Tartan Day festivities April 6 in New York

Sunday, April 3, 2005

Tartan Day in the United States is being kicked off with big celebrations in New York, including parades and marching bands. The Grand Marshall of this year's parade was Randall Wallace, a Scottish-American and author of the screenplay for the movie Braveheart.

Week-long festivities were to include the annual "Tunes of Glory" parades, pipe bands from 3 countries, an exhibition called "Scottish Village", and a fashion show on Wednesday called "Dressed to Kilt". One of Scotland's national treasures, William Wallace's sword, left Scotland for the first time in 700 years and was flown to New York for their Tartan Week celebrations of 2005.

Tartan Day was designated as a holiday by the US Senate, "National Tartan Day", in 1998. Support for the holiday first gathered momentum in Canada through the efforts of Ms. Jean Watson in the 1980s. The purpose of the holiday is to remember the contribution of Scots both at home and abroad, raise the profile of Scotland, and encourage tourism and trade.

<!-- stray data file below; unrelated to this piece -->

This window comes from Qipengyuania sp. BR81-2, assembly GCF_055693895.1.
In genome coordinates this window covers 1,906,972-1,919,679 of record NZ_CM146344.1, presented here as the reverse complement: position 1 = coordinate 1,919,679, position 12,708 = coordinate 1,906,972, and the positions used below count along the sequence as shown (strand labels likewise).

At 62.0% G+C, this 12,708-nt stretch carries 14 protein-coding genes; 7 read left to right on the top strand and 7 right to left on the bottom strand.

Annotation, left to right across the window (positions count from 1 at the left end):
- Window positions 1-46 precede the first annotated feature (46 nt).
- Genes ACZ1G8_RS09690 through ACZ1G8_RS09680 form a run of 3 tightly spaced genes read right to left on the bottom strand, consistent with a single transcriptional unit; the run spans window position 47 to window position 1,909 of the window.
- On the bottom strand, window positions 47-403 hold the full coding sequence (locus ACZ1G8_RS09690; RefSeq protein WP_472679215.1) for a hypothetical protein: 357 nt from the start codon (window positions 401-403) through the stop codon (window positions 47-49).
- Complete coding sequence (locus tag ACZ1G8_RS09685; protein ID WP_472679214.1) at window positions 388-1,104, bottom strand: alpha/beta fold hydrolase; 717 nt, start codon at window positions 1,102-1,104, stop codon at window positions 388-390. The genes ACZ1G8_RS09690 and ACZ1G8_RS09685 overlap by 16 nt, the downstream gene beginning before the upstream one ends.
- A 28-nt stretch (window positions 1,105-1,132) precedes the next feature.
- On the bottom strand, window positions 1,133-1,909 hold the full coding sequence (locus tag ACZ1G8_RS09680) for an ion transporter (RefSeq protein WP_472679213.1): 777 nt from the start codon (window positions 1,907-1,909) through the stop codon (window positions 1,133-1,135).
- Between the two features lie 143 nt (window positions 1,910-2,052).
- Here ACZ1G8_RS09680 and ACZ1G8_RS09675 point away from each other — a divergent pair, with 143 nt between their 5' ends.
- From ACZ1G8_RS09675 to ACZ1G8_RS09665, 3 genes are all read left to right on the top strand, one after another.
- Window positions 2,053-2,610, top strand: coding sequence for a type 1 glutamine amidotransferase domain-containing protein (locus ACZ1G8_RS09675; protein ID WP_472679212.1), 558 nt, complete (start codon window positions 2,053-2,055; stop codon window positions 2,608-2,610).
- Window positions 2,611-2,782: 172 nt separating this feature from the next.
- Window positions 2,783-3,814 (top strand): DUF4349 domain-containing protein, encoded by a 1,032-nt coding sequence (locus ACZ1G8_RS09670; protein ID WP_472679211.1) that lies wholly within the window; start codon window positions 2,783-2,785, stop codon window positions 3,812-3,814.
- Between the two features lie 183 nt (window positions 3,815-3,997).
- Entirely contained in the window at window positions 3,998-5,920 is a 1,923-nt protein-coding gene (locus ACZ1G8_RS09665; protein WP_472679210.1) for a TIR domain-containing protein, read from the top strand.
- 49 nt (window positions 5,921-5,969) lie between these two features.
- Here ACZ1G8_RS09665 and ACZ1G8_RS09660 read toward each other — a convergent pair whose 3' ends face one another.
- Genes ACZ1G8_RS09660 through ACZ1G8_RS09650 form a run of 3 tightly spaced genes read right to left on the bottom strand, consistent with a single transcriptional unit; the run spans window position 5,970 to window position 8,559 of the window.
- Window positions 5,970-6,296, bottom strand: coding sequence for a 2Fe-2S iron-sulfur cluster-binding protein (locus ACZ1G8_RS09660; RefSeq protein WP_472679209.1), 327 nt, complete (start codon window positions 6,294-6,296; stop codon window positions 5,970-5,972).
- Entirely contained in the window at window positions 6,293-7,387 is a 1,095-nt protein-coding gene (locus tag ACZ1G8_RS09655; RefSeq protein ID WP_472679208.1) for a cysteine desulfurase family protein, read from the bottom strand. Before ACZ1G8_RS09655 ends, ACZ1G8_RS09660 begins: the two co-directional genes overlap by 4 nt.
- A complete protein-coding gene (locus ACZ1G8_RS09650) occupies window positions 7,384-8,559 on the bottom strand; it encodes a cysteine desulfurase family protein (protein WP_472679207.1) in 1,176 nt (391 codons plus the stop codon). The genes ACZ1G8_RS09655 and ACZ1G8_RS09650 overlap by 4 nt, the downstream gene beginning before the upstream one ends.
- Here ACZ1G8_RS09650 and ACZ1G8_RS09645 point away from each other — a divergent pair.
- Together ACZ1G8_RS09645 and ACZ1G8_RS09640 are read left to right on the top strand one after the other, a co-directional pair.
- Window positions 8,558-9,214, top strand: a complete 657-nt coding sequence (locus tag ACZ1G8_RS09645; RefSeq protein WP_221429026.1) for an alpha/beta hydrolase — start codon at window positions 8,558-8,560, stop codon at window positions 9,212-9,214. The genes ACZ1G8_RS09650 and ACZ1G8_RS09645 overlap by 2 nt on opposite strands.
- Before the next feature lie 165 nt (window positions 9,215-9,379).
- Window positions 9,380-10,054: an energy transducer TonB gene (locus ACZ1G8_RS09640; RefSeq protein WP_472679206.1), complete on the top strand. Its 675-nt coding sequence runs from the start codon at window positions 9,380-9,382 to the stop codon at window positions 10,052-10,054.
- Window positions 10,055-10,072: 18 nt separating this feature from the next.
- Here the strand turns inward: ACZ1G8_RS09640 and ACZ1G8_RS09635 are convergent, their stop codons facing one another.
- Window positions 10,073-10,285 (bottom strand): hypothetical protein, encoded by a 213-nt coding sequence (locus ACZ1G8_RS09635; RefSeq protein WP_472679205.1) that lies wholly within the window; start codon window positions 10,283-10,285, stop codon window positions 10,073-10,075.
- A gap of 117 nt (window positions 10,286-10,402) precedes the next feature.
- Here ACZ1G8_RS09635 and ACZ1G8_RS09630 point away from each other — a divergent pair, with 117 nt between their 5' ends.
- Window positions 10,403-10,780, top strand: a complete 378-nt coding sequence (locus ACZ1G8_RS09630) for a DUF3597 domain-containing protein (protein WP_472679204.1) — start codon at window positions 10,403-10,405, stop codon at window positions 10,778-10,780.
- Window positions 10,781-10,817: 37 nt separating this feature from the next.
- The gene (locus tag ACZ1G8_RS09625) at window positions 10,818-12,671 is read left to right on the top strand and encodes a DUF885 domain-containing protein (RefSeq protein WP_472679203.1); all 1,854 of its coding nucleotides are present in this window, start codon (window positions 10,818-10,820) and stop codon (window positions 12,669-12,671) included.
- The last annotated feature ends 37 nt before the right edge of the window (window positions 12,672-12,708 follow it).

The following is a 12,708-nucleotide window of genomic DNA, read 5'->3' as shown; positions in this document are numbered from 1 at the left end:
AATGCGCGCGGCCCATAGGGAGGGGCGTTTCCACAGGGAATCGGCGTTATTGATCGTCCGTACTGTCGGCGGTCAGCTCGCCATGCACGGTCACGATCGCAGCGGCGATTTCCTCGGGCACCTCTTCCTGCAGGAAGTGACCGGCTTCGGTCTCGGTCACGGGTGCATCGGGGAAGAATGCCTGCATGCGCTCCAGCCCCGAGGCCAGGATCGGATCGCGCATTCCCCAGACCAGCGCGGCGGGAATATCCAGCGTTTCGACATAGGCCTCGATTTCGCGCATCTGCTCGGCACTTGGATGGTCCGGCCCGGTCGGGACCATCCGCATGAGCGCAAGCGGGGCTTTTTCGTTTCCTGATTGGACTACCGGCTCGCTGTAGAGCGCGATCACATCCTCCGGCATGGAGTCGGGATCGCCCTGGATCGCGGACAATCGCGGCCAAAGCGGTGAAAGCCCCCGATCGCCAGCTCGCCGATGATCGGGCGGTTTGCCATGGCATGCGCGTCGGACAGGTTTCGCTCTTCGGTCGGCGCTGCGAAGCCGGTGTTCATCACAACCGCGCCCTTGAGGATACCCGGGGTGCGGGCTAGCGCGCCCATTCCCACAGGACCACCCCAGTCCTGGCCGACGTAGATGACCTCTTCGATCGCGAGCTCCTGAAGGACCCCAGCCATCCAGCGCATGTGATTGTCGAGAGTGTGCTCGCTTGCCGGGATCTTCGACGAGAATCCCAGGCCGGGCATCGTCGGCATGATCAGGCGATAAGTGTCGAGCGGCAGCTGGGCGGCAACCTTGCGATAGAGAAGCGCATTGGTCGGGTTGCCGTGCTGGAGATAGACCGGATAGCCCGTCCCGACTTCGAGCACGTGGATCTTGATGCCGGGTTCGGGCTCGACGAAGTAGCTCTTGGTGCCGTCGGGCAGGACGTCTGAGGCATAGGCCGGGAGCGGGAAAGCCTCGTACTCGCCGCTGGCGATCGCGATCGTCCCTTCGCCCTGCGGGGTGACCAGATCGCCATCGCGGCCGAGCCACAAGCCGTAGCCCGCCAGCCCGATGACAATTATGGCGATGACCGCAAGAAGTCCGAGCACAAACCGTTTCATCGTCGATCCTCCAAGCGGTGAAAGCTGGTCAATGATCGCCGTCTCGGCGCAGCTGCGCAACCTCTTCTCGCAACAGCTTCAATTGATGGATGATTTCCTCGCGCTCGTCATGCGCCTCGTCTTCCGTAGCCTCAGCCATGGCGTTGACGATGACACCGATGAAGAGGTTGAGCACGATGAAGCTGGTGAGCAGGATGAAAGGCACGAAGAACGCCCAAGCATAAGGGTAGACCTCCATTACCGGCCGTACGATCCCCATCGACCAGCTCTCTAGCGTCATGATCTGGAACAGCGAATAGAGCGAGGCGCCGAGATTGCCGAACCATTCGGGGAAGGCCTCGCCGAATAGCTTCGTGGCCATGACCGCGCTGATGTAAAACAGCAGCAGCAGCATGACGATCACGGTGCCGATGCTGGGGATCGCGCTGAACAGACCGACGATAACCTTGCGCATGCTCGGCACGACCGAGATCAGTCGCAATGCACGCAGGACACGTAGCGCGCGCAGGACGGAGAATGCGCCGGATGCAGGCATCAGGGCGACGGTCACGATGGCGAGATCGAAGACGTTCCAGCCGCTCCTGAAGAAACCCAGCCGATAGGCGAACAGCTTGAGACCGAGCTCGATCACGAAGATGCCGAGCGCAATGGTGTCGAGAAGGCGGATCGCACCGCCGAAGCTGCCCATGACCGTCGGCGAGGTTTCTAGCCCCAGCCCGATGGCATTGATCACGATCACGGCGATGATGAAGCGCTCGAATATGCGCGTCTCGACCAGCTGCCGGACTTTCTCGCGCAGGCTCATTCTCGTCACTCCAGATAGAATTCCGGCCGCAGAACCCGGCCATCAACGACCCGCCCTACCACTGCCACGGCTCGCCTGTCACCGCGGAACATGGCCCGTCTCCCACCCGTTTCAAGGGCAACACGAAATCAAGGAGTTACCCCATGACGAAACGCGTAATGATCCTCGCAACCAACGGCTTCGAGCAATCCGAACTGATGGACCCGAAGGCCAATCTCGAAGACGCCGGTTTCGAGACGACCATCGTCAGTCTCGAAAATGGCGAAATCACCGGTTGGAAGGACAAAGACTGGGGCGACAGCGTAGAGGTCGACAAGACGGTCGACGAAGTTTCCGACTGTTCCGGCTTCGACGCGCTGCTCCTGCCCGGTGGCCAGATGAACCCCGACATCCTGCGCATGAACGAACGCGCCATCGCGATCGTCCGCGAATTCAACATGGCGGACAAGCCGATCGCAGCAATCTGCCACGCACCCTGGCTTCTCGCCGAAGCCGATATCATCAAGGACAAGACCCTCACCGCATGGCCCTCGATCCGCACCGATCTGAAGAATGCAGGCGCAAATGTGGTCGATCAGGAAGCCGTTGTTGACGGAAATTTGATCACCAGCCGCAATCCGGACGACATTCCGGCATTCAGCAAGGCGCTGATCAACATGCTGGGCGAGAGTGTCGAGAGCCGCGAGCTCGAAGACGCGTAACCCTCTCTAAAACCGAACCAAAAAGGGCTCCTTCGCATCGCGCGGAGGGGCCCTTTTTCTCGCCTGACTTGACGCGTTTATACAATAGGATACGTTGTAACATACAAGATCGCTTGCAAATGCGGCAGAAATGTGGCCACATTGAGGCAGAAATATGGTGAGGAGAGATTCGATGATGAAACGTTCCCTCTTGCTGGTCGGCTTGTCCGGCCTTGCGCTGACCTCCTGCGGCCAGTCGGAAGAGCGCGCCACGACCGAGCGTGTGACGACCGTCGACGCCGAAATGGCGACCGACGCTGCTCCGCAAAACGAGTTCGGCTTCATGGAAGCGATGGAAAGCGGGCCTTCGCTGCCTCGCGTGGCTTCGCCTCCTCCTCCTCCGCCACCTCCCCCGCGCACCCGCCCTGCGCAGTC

The date of April 6 was chosen because the "Declaration of Arbroath, the Scottish Declaration of Independence, was signed on April 6, 1320 and the American Declaration of Independence was modelled on that inspirational document." In Australia and New Zealand, Tartan Day is celebrated on July 1, the anniversary of the repeal of the Act of Proscription in 1782.

President George W. Bush in 2002 wrote a letter to the Scotsman newspaper supporting the annual celebrations, writing, "As you take part in customs that honour the role of Scottish Americans in our history, I join you in celebrating the contributions of these important Americans. This observance renews our appreciation for the diversity and remarkable heritage that unites us all."

In the US House of Representatives on March 9 last month, seven years after the Senate approval, a voice vote was unanimously taken to declare "National Tartan Day" a national holiday.

The number of Americans with Scottish or Scotch-Irish ancestry according to the 2000 US Census is about 9.2 million, comprising 3.2% of the US population.